(file photo of Harper waving to his adoring fans before running to first base)
Nats OF Bryce Harper sat out Wednesday’s game against Miami with discomfort in his right quad, but that’s apparently not considered sufficient excuse for loafing on the basepaths by manager Matt Williams. On Saturday, Williams pulled Harper from today’s contest versus St. Louis after the latter was said to be suffering from what the skipper called, “the inability to run 90 feet”. From the Washington Post’s Adam Kilgore :
Leading off the sixth inning, Harper tapped a fastball back to Cardinals pitcher Lance Lynn, who snared it on a chest-high hop. Harper jogged out of the batter’s box and peeled off halfway to first base. Once he returned to the dugout, Harper said, Williams informed him, “Kevin’s going to left.”
“We made an agreement,” Williams said. “He and I made an agreement. This team made an agreement that when we play the game, that we hustle at all times, that we play the game with intensity and the willingness to win. As it turned out, his spot came up. Kevin Frandsen put on a nice at-bat against [Trevor] Rosenthal. But his spot came up with the ability to win the game. That’s a shame for his teammates. Regardless of situation, regardless of what’s happening to you personally, we have to play the game a certain way to give ourselves the best chance to win. And it’s too bad that it came down to that situation in the ninth inning, when he could have been at the plate. For the sake of his teammates, and the sake of the organization, he needs to play with aggression and the way he plays.”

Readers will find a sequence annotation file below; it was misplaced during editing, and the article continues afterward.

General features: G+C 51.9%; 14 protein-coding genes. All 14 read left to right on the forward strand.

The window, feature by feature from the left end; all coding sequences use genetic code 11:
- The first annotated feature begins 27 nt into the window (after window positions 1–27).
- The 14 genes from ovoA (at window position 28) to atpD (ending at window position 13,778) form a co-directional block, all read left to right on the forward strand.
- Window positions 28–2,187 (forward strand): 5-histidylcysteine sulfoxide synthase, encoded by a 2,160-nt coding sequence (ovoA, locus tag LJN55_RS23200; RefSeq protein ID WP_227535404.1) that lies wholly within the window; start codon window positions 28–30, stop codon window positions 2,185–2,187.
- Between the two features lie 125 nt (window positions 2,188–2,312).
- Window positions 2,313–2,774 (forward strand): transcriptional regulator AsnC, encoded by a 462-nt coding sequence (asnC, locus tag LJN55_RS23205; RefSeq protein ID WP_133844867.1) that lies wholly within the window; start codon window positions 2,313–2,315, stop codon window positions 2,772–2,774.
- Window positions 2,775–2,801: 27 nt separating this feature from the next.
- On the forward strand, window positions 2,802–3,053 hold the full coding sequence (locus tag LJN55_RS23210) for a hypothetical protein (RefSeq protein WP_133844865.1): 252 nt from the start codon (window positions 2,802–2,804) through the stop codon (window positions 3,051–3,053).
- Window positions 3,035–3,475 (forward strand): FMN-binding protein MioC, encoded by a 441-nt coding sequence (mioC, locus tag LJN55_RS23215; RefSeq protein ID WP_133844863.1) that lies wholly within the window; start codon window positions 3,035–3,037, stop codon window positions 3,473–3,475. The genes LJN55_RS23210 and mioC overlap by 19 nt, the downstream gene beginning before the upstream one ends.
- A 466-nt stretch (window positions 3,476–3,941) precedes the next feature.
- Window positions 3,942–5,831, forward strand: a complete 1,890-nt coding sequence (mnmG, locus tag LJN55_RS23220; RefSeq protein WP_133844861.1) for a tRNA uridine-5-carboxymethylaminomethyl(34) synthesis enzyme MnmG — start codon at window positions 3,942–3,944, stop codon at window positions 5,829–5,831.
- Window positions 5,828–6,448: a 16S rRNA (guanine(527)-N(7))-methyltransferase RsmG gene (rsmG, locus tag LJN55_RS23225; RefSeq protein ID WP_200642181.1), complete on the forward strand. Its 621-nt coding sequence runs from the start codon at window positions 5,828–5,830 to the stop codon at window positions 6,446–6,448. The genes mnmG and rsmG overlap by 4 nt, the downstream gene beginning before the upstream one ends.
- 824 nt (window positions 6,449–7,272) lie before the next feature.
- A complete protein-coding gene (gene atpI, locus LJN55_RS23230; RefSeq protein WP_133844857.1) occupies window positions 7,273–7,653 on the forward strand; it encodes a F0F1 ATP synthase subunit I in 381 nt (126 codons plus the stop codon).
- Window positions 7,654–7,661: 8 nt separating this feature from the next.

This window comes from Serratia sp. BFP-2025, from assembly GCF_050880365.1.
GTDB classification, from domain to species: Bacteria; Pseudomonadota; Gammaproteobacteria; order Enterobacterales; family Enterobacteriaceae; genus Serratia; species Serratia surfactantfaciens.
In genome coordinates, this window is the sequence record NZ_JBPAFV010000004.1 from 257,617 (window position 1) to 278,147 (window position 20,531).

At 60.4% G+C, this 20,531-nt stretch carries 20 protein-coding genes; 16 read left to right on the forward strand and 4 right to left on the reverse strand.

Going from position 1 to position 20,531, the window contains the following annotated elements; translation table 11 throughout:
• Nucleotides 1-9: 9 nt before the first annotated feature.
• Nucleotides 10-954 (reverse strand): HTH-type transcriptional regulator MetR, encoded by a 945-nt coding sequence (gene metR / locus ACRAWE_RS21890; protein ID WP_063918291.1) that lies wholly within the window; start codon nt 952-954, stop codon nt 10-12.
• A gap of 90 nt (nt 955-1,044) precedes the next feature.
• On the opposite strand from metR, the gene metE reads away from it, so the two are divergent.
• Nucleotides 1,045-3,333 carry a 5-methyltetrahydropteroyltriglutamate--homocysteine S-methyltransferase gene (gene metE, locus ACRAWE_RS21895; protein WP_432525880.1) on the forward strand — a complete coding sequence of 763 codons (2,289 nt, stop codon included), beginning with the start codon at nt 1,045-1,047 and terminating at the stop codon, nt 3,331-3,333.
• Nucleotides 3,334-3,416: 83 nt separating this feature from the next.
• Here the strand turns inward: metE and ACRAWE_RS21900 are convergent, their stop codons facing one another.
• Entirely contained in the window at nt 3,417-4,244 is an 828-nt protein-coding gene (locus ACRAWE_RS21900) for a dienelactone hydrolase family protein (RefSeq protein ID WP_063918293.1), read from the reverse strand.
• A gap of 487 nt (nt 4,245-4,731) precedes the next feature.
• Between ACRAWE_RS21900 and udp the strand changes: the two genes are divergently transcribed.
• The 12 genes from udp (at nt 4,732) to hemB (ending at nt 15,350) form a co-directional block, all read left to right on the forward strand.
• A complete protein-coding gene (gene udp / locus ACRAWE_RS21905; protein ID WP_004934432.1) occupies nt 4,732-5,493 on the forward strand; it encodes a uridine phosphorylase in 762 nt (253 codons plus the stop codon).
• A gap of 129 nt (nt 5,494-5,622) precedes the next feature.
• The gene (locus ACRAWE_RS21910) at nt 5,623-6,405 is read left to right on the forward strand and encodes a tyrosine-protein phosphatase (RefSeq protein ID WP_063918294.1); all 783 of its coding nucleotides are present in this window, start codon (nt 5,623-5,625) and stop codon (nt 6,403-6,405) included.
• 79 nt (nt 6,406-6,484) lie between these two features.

Harper said he “absolutely” understand Williams’s decision and “I respect what he did. It’s part of the game.”
Of his restricted free agent status, Carmelo Anthony has warned a return to the Knicks next Autumn is hardly a sure thing, and a mindful William Rhoden of the New York Times‘ proposed solution is a sign-and-trade that would send Anthony to the Lakers in exchange for the possibly-not-fit Kobe Bryant. Though admitting, “the odds of this happening are tiny, or infinitesimal”, Rhoden still manages to insist, “I may be the only person on the planet who believes such a trade would be a key step toward bringing the Knicks a championship”. In lieu of a polygraph test, we’ll have to hope Rhoden isn’t merely being provocative for the (fucking) sake of it :